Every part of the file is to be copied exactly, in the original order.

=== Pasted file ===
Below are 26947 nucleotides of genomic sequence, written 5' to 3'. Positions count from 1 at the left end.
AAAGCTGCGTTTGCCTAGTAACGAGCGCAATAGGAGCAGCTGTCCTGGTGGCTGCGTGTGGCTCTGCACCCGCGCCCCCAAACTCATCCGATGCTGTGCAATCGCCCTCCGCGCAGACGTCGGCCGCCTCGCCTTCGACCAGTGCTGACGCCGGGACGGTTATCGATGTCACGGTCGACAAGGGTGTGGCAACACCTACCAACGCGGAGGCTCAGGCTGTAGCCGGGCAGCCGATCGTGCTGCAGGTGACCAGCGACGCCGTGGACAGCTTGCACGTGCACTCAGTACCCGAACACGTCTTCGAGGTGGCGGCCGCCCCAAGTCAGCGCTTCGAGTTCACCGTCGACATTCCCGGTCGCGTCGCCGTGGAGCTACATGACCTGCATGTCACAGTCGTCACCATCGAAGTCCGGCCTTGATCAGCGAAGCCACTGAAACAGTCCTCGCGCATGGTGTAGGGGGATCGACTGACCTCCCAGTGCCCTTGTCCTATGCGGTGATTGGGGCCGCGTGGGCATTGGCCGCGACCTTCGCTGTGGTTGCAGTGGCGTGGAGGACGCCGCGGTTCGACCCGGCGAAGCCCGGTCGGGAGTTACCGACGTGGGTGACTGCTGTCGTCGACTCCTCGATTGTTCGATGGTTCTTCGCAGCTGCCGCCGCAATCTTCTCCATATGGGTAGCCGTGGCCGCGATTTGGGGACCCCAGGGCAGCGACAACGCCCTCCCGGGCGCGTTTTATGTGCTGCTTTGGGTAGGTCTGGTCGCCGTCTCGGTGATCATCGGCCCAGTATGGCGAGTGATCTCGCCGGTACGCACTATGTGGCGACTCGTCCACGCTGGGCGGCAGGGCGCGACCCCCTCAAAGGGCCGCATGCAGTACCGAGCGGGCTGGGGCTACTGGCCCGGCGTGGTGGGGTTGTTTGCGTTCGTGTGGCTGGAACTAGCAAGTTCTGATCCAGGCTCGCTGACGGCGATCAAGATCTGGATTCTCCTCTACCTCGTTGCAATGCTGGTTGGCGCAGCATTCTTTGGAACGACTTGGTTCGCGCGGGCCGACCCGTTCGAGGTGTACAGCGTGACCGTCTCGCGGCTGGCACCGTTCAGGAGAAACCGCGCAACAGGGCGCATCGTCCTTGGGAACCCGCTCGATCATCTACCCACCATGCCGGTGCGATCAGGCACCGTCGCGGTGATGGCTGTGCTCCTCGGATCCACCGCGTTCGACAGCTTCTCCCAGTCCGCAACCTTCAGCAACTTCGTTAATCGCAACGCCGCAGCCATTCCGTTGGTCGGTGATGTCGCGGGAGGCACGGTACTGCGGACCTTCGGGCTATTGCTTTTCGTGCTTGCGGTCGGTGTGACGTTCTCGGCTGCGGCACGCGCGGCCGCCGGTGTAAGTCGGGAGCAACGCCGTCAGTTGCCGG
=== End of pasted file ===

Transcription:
Below are 26947 nucleotides of genomic sequence, written 5' to 3'. Positions count from 1 at the left end.
AAAGCTGCGTTTGCCTAGTAACGAGCGCAATAGGAGCAGCTGTCCTGGTGGCTGCGTGTGGCTCTGCACCCGCGCCCCCAAACTCATCCGATGCTGTGCAATCGCCCTCCGCGCAGACGTCGGCCGCCTCGCCTTCGACCAGTGCTGACGCCGGGACGGTTATCGATGTCACGGTCGACAAGGGTGTGGCAACACCTACCAACGCGGAGGCTCAGGCTGTAGCCGGGCAGCCGATCGTGCTGCAGGTGACCAGCGACGCCGTGGACAGCTTGCACGTGCACTCAGTACCCGAACACGTCTTCGAGGTGGCGGCCGCCCCAAGTCAGCGCTTCGAGTTCACCGTCGACATTCCCGGTCGCGTCGCCGTGGAGCTACATGACCTGCATGTCACAGTCGTCACCATCGAAGTCCGGCCTTGATCAGCGAAGCCACTGAAACAGTCCTCGCGCATGGTGTAGGGGGATCGACTGACCTCCCAGTGCCCTTGTCCTATGCGGTGATTGGGGCCGCGTGGGCATTGGCCGCGACCTTCGCTGTGGTTGCAGTGGCGTGGAGGACGCCGCGGTTCGACCCGGCGAAGCCCGGTCGGGAGTTACCGACGTGGGTGACTGCTGTCGTCGACTCCTCGATTGTTCGATGGTTCTTCGCAGCTGCCGCCGCAATCTTCTCCATATGGGTAGCCGTGGCCGCGATTTGGGGACCCCAGGGCAGCGACAACGCCCTCCCGGGCGCGTTTTATGTGCTGCTTTGGGTAGGTCTGGTCGCCGTCTCGGTGATCATCGGCCCAGTATGGCGAGTGATCTCGCCGGTACGCACTATGTGGCGACTCGTCCACGCTGGGCGGCAGGGCGCGACCCCCTCAAAGGGCCGCATGCAGTACCGAGCGGGCTGGGGCTACTGGCCCGGCGTGGTGGGGTTGTTTGCGTTCGTGTGGCTGGAACTAGCAAGTTCTGATCCAGGCTCGCTGACGGCGATCAAGATCTGGATTCTCCTCTACCTCGTTGCAATGCTGGTTGGCGCAGCATTCTTTGGAACGACTTGGTTCGCGCGGGCCGACCCGTTCGAGGTGTACAGCGTGACCGTCTCGCGGCTGGCACCGTTCAGGAGAAACCGCGCAACAGGGCGCATCGTCCTTGGGAACCCGCTCGATCATCTACCCACCATGCCGGTGCGATCAGGCACCGTCGCGGTGATGGCTGTGCTCCTCGGATCCACCGCGTTCGACAGCTTCTCCCAGTCCGCAACCTTCAGCAACTTCGTTAATCGCAACGCCGCAGCCATTCCGTTGGTCGGTGATGTCGCGGGAGGCACGGTACTGCGGACCTTCGGGCTATTGCTTTTCGTGCTTGCGGTCGGTGTGACGTTCTCGGCTGCGGCACGCGCGGCCGCCGGTGTAAGTCGGGAGCAACGCCGTCAGTTGCCGG